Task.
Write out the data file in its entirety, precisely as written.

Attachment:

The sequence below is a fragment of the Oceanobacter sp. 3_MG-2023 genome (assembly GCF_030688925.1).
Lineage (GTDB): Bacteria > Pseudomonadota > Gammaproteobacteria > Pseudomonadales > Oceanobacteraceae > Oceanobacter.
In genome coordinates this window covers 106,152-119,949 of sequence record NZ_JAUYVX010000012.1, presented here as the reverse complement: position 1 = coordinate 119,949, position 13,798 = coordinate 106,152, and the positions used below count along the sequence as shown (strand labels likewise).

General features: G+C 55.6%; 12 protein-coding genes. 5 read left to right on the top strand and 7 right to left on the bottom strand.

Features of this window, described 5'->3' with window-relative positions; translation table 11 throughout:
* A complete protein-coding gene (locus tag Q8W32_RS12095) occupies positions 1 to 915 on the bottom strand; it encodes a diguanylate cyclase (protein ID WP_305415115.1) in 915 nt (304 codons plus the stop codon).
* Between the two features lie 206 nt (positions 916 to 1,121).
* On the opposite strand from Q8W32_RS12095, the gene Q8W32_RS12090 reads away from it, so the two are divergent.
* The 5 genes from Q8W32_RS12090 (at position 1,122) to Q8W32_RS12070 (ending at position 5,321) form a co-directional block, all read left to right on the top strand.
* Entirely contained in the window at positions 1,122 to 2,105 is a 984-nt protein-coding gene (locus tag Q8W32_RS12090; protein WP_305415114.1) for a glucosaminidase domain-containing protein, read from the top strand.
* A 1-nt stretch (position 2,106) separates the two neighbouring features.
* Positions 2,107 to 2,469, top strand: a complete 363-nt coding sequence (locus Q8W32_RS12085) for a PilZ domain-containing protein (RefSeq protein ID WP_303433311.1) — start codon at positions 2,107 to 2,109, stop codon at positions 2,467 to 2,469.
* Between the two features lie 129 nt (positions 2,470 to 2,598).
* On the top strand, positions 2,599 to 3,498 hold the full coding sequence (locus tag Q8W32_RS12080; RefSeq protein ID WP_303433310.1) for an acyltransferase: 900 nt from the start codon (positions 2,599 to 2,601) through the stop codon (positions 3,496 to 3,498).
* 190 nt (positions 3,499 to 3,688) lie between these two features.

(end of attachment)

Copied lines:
The sequence below is a fragment of the Oceanobacter sp. 3_MG-2023 genome (assembly GCF_030688925.1).
Lineage (GTDB): Bacteria > Pseudomonadota > Gammaproteobacteria > Pseudomonadales > Oceanobacteraceae > Oceanobacter.
In genome coordinates this window covers 106,152-119,949 of sequence record NZ_JAUYVX010000012.1, presented here as the reverse complement: position 1 = coordinate 119,949, position 13,798 = coordinate 106,152, and the positions used below count along the sequence as shown (strand labels likewise).

General features: G+C 55.6%; 12 protein-coding genes. 5 read left to right on the top strand and 7 right to left on the bottom strand.

Features of this window, described 5'->3' with window-relative positions; translation table 11 throughout:
* A complete protein-coding gene (locus tag Q8W32_RS12095) occupies positions 1 to 915 on the bottom strand; it encodes a diguanylate cyclase (protein ID WP_305415115.1) in 915 nt (304 codons plus the stop codon).
* Between the two features lie 206 nt (positions 916 to 1,121).
* On the opposite strand from Q8W32_RS12095, the gene Q8W32_RS12090 reads away from it, so the two are divergent.
* The 5 genes from Q8W32_RS12090 (at position 1,122) to Q8W32_RS12070 (ending at position 5,321) form a co-directional block, all read left to right on the top strand.
* Entirely contained in the window at positions 1,122 to 2,105 is a 984-nt protein-coding gene (locus tag Q8W32_RS12090; protein WP_305415114.1) for a glucosaminidase domain-containing protein, read from the top strand.
* A 1-nt stretch (position 2,106) separates the two neighbouring features.
* Positions 2,107 to 2,469, top strand: a complete 363-nt coding sequence (locus Q8W32_RS12085) for a PilZ domain-containing protein (RefSeq protein ID WP_303433311.1) — start codon at positions 2,107 to 2,109, stop codon at positions 2,467 to 2,469.
* Between the two features lie 129 nt (positions 2,470 to 2,598).
* On the top strand, positions 2,599 to 3,498 hold the full coding sequence (locus tag Q8W32_RS12080; RefSeq protein ID WP_303433310.1) for an acyltransferase: 900 nt from the start codon (positions 2,599 to 2,601) through the stop codon (positions 3,496 to 3,498).
* 190 nt (positions 3,499 to 3,688) lie between these two features.